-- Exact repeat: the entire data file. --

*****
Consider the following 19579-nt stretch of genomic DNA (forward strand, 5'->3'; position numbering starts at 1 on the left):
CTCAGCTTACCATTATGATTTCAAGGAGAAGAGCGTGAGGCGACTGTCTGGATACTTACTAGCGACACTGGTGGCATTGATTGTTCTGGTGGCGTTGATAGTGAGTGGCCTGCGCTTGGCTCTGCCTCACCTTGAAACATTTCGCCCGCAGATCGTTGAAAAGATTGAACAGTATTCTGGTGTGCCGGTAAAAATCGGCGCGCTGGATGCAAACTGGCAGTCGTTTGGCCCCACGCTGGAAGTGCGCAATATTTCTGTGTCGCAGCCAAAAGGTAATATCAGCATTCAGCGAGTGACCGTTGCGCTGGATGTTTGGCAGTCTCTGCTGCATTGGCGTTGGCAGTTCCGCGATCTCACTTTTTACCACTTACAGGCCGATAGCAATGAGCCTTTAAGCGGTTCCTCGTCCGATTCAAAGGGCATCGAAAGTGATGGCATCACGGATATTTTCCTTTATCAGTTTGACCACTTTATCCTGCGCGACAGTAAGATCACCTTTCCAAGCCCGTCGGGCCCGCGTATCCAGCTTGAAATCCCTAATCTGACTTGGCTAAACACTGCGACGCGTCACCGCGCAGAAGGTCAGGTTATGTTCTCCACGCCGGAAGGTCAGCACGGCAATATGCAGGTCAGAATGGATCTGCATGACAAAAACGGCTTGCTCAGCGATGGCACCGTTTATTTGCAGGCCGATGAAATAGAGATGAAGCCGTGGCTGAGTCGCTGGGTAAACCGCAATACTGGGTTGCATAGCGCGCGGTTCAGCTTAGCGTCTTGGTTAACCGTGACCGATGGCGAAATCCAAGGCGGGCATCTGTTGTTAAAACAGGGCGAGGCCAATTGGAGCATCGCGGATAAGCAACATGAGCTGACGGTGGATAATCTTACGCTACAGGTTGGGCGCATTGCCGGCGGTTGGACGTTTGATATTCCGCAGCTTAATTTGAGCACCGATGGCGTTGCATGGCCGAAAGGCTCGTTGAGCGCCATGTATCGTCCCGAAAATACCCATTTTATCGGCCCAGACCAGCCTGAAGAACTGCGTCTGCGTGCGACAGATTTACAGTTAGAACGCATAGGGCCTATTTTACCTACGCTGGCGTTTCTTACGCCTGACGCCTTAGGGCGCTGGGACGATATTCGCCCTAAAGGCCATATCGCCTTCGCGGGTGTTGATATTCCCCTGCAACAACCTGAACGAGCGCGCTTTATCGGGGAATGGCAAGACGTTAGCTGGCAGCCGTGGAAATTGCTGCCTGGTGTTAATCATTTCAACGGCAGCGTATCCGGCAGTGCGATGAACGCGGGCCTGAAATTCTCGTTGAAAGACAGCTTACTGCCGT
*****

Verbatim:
Consider the following 19579-nt stretch of genomic DNA (forward strand, 5'->3'; position numbering starts at 1 on the left):
CTCAGCTTACCATTATGATTTCAAGGAGAAGAGCGTGAGGCGACTGTCTGGATACTTACTAGCGACACTGGTGGCATTGATTGTTCTGGTGGCGTTGATAGTGAGTGGCCTGCGCTTGGCTCTGCCTCACCTTGAAACATTTCGCCCGCAGATCGTTGAAAAGATTGAACAGTATTCTGGTGTGCCGGTAAAAATCGGCGCGCTGGATGCAAACTGGCAGTCGTTTGGCCCCACGCTGGAAGTGCGCAATATTTCTGTGTCGCAGCCAAAAGGTAATATCAGCATTCAGCGAGTGACCGTTGCGCTGGATGTTTGGCAGTCTCTGCTGCATTGGCGTTGGCAGTTCCGCGATCTCACTTTTTACCACTTACAGGCCGATAGCAATGAGCCTTTAAGCGGTTCCTCGTCCGATTCAAAGGGCATCGAAAGTGATGGCATCACGGATATTTTCCTTTATCAGTTTGACCACTTTATCCTGCGCGACAGTAAGATCACCTTTCCAAGCCCGTCGGGCCCGCGTATCCAGCTTGAAATCCCTAATCTGACTTGGCTAAACACTGCGACGCGTCACCGCGCAGAAGGTCAGGTTATGTTCTCCACGCCGGAAGGTCAGCACGGCAATATGCAGGTCAGAATGGATCTGCATGACAAAAACGGCTTGCTCAGCGATGGCACCGTTTATTTGCAGGCCGATGAAATAGAGATGAAGCCGTGGCTGAGTCGCTGGGTAAACCGCAATACTGGGTTGCATAGCGCGCGGTTCAGCTTAGCGTCTTGGTTAACCGTGACCGATGGCGAAATCCAAGGCGGGCATCTGTTGTTAAAACAGGGCGAGGCCAATTGGAGCATCGCGGATAAGCAACATGAGCTGACGGTGGATAATCTTACGCTACAGGTTGGGCGCATTGCCGGCGGTTGGACGTTTGATATTCCGCAGCTTAATTTGAGCACCGATGGCGTTGCATGGCCGAAAGGCTCGTTGAGCGCCATGTATCGTCCCGAAAATACCCATTTTATCGGCCCAGACCAGCCTGAAGAACTGCGTCTGCGTGCGACAGATTTACAGTTAGAACGCATAGGGCCTATTTTACCTACGCTGGCGTTTCTTACGCCTGACGCCTTAGGGCGCTGGGACGATATTCGCCCTAAAGGCCATATCGCCTTCGCGGGTGTTGATATTCCCCTGCAACAACCTGAACGAGCGCGCTTTATCGGGGAATGGCAAGACGTTAGCTGGCAGCCGTGGAAATTGCTGCCTGGTGTTAATCATTTCAACGGCAGCGTATCCGGCAGTGCGATGAACGCGGGCCTGAAATTCTCGTTGAAAGACAGCTTACTGCCGT